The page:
Corning plant spurs hopes for Chinese flat panel industry

Beijing and Shanghai are sparing no efforts in their battle to host the glass substrate finishing plant announced by Corning for China. The company announced 1 February 2006 that its board of director…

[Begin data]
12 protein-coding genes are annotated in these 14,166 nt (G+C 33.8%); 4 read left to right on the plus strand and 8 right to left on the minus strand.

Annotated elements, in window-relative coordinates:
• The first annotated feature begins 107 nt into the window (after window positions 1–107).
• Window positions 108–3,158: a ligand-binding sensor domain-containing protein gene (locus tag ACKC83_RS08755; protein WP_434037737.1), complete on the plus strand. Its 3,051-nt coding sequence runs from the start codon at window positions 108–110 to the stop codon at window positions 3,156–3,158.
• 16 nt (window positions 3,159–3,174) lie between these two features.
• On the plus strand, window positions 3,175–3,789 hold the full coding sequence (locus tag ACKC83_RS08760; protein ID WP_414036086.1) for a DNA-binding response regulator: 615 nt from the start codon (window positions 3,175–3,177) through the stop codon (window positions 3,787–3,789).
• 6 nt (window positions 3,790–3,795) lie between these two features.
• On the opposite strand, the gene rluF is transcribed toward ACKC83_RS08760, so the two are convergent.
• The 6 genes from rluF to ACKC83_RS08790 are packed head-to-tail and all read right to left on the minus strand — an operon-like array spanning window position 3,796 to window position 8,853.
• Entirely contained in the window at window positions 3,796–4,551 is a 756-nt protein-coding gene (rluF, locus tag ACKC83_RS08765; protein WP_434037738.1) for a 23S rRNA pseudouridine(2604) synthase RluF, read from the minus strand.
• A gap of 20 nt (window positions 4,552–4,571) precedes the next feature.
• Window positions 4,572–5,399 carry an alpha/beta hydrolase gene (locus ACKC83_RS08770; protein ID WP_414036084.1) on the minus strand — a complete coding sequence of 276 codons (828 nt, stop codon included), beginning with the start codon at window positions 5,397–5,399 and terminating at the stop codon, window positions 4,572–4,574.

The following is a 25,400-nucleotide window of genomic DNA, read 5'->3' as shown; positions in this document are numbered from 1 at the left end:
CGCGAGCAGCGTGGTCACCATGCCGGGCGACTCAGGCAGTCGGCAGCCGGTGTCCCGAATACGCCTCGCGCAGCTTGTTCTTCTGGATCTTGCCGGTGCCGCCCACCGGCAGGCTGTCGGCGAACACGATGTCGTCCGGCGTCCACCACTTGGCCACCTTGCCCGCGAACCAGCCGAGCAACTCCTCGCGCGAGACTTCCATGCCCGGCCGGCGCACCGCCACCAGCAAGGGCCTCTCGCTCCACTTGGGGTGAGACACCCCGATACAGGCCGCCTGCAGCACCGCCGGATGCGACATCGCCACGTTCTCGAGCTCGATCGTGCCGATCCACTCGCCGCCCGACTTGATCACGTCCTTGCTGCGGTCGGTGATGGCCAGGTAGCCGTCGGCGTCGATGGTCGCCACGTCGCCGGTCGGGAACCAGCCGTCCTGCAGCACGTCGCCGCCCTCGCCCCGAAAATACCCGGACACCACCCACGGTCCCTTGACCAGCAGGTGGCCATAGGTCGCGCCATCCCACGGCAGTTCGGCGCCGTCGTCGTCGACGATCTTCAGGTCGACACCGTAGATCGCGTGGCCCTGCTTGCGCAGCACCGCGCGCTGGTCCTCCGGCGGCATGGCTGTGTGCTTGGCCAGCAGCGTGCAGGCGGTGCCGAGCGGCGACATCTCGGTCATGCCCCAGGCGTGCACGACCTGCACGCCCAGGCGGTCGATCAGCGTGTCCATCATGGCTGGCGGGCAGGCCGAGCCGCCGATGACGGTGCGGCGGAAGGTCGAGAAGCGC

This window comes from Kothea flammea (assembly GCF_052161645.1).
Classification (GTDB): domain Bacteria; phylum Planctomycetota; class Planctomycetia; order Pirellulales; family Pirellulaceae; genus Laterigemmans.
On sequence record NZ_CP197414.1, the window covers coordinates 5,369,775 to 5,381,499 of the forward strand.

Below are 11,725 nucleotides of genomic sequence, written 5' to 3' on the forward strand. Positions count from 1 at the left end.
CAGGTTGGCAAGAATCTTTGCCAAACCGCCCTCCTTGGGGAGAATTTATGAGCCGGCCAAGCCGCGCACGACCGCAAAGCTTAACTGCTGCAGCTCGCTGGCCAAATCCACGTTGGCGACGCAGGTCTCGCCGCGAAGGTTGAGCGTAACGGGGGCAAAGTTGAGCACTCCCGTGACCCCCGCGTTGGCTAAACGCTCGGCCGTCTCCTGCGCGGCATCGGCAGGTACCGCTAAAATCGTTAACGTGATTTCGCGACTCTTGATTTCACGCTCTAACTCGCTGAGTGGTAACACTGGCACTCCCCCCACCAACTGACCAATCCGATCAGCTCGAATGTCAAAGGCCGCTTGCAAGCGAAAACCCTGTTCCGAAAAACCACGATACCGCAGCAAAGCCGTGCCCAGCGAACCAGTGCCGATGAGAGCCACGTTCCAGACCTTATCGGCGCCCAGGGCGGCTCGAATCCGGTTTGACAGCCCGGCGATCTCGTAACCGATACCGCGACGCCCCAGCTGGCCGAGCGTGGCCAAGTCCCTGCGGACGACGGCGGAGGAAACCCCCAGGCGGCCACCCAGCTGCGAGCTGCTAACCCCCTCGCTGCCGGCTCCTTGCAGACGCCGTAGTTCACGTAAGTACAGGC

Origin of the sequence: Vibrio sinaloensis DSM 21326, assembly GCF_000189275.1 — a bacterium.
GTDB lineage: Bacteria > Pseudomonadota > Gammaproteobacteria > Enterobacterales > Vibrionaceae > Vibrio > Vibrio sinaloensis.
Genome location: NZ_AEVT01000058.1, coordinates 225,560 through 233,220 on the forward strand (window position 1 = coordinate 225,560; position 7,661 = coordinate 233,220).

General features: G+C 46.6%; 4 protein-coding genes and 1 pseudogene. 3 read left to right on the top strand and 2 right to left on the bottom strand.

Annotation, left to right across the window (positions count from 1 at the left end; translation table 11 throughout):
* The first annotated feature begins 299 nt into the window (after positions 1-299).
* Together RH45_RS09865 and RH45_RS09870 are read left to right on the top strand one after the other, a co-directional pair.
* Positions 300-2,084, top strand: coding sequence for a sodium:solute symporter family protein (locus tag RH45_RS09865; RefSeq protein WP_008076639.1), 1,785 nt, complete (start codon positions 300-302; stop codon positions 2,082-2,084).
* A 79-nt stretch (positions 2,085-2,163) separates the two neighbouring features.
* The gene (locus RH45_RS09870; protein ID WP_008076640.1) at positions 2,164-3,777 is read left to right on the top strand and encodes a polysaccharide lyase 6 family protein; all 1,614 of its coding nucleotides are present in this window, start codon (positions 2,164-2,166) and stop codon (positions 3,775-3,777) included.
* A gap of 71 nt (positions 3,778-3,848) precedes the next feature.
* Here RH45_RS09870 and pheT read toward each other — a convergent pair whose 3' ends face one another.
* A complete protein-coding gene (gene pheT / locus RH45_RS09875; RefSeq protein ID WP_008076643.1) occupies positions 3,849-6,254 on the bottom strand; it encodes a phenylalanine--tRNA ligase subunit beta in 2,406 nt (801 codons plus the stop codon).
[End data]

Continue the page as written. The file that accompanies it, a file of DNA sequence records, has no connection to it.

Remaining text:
Beijing and Shanghai are sparing no efforts in their battle to host the glass substrate finishing plant announced by Corning for China. The company announced 1 February 2006 that its board of directors had approved funding to set up a backend glass substrate processing facility in China with the location of plant undecided. The move will make the supply chains of upstream panel materials more comprehensive in China and strengthen the competitivity of China“s panel-related industries. Beijing and Shanghai, where some LCD downstream production lines have been set up, are actively competing to host the new plant. Corning did not make public how much it would invest. The US firm, the world“s largest glass substrate supplier, is the first to decide to build a substrate plant in China. BOE Technology Group Co Ltd in Beijing, Shanghai SVA-NEC Liquid Crystal Display Co Ltd and Long-Teng Optronics in Kunshan are the major panel companies in China. BOE Technology Group and Shanghai SVA-NEC have already started mass production. Long-teng Optronics is setting up a plant. It is said that both BOE Technology Group and Shanghai SVA-NEC are trying to attract the Corning facility to the industrial districts where they have built their plants, so it is very likely that Corning might choose a location between Shanghai and Beijing. According to a panel maker, glass substrate acts as an indicator for the upstream material supply chains in the panel industry. Once glass substrate companies decide to build furnaces in a specific location, other material and component suppliers will gravitate to the same spot. As a sign of its determination to foster the panel industry, the Chinese government has included the industry in its “11 five-year development plans“. However, Corning“s decision to set up a substrate finishing plant rather than a production plant with glass melting furnaces may be an indication that it is still hesitant about China“s success in developing a panel industry. Of the four major glass substrate suppliers in the world, global leader Corning is from the USA while the other three are Japanese: Asahi Glass Company, Nippon Electric Glass and NH Technoglass. The supply of other materials, such as color filters, polarizers and lighting lamps, is also dominated by the Japanese. Because anti-Japanese sentiment remains strong in China, Japanese material companies generally have deep concerns about setting up plants there. Therefore, whether or not China will be able to set up a complete panel supply chain remains to be seen. At present, China is a long way behind South Korea and Taiwan in view of the clustering effect of upstream panel material supply chains. Completing the upstream supply chains will be one of the important factors for Chinese success in the development of the sector. On a more optimistic note, China is the main production base for desktop and notebook computers and the biggest market for televisions in the world. It also has fully grown downstream industries and markets. If China can consolidate the upstream and downstream industries locally, it may threaten the dominance of Taiwan and South Korea.